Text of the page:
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Financial results to reflect hostile climate

NO major surprises are expected when companies publish interim financial results for the period ending June at the beginning of next month, analysts have said.

Problems that characterised the last quarter of last year are likely to eat into the revenue of most firms, reducing profits or leading to losses.
Expensive finance, lack of lines of credit, high cost of utilities and intermittent power supplies are problems the local industry faces and the effect is that they are less efficient and could not compete with products from the region.

Analysts said most sectors are yet to return to profitability as they still have to increase their turnover provided there is demand for their products and they have access to capital.

Some economic analysts said interim financial results which are expected during the first week of August may not be adequate indicators of the future, but proposed strategies by management could be good pointers.

“Whereas hyperinflation covered for managerial incompetence, the obtaining economic stability will definitely sink poorly run companies. This means that over and above the numbers, investors have to also examine the people running those companies,” said an analyst with a local bank.
Lines of credit have not come in sufficient quantities as expected towards the formation of the inclusive government and local industry has been relying on loans from domestic banks whose operating expenses are very high.

The interest rates on the few available funds ranging between 7% and 18% are high.
According to Finance minister Tendai Biti’s Mid Term Budget, all sectors of the economy are still depressed and this was likely to manifest during the reporting season.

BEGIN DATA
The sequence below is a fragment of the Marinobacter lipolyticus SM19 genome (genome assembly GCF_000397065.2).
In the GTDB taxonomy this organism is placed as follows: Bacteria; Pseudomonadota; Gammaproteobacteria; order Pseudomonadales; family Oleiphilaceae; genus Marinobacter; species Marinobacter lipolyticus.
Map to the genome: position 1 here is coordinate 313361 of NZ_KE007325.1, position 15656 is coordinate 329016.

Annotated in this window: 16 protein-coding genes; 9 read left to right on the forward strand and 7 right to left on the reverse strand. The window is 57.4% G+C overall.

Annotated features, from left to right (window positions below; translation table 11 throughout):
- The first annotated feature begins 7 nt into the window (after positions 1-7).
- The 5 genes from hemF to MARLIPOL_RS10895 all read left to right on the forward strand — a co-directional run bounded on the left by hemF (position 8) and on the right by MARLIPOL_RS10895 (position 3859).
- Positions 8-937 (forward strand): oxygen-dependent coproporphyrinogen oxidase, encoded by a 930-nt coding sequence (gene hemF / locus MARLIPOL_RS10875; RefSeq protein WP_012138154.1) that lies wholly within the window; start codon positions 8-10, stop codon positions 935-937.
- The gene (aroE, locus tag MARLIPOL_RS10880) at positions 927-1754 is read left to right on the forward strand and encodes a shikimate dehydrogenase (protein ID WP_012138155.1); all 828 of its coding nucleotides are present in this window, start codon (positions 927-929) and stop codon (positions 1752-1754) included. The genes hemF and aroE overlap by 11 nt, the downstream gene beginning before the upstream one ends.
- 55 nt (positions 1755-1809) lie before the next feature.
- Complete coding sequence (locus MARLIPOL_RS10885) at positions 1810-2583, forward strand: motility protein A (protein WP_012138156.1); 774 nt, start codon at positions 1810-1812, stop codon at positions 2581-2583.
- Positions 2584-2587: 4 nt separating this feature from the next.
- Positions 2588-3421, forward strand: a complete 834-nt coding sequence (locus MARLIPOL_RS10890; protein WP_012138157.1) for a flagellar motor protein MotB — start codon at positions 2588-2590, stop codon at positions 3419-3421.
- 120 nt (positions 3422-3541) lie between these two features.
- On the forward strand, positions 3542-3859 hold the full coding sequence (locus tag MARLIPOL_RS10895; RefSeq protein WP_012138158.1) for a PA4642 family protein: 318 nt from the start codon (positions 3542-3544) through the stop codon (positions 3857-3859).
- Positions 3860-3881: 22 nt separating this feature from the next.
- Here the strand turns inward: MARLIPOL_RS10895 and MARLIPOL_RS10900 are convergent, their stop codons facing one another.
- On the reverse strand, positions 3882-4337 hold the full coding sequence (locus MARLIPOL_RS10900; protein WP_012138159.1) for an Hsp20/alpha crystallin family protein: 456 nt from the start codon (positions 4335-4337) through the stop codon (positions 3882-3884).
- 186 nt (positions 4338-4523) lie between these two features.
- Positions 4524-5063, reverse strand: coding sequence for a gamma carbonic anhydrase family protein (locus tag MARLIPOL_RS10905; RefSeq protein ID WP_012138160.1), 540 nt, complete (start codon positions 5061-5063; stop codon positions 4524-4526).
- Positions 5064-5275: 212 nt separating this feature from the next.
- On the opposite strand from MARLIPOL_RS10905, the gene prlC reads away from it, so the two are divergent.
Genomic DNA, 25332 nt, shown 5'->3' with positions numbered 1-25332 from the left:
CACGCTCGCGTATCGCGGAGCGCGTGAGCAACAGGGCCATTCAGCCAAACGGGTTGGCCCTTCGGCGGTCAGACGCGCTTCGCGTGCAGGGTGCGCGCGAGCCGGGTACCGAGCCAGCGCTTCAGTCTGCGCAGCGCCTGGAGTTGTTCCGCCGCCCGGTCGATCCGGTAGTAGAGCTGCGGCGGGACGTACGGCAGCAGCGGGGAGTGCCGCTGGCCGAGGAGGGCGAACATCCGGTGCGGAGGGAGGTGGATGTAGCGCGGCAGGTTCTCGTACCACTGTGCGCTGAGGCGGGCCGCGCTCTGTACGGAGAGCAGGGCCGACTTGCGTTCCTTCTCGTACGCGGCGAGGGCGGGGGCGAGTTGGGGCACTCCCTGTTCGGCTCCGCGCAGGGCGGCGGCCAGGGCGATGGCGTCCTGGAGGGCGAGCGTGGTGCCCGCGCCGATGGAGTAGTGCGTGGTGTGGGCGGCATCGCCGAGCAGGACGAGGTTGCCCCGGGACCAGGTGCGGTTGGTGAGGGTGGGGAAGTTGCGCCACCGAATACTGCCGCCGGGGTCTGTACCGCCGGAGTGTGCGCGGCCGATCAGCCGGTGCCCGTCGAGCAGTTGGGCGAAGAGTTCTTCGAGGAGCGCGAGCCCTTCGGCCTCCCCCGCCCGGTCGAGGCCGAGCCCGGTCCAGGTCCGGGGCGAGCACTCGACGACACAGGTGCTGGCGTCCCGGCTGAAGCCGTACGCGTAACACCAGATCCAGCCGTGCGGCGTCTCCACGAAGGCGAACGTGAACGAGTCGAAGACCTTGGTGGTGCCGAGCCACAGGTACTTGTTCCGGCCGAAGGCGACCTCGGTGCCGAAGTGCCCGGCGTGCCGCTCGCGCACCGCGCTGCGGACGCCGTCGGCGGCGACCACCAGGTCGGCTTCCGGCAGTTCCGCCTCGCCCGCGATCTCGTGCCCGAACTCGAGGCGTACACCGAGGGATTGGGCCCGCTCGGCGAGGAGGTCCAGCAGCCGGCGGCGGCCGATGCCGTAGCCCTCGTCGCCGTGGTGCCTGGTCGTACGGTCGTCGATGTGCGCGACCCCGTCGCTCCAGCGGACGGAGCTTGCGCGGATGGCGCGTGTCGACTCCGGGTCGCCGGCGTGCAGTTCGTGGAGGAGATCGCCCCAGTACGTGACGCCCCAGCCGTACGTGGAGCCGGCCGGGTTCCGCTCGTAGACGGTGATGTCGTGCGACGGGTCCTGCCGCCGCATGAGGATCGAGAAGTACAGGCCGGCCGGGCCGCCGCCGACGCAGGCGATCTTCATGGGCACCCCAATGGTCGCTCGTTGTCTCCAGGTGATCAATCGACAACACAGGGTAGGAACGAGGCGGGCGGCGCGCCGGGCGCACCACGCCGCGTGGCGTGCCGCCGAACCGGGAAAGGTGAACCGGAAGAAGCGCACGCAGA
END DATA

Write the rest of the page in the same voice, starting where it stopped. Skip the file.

Biti said agricultural growth of 18, 8% in 2010 was expected to be up on last year’s 14, 9%. 
“This is mainly driven by tobacco, up 67, 3% from 55, 6 million kg in 2009 to 93 million kg; maize, up 3% from 1, 24 million tonnes to 1, 33 million tonnes; and beef up 2% from 93 000 tonnes to 95 000 tonnes,’ he said.

Some of the listed agriculture counters are AICO, Border Timbers, Ariston, Colcom, Cotton Company of Zimbabwe and African Distrillers.
Productivity at mining counters such at Bindura Nickel, RioZim, Hwange and Falgold continued to be hamstrung by erratic power supply as reflected in the results.

“This has meant that mining houses have not been able to sustain increased production even in cases where they have had limited access to lines of credit in support of recapitalisation,” said Biti.

As a result, realised output during the first half of 2010 has prompted downwards revision of mining sector growth from 40% to 31% this year.  Most of this growth is underpinned by continued bullish mineral and metal prices.

Considering the high cost of capital, companies are avoiding expanding production at a faster pace than demand. Current capacity levels of 40%, although low, may well be all that this economy can sustain if demand levels are considered.  While excess output might be exported, local products have not been competitive since Zimbabwe started using imported raw materials in production.

Unfortunately for many companies, at 40% capacity they are barely breaking even. The overheads are high and they have proved to be difficult to curtail. Utilities and wages are the major costs but others such as maintenance and rent are also significant.
Add to that the high borrowing costs and even those profitable at operating levels will still post losses after tax.

The momentum of recovery in the manufacturing sector has not been sustained during the first half of 2010 as reflected by sluggish gains in average capacity utilisation levels still hovering around 35-40%. This has been reflected by the trading of manufacturing counters since the beginning of the year.

Paul Nyakazeya

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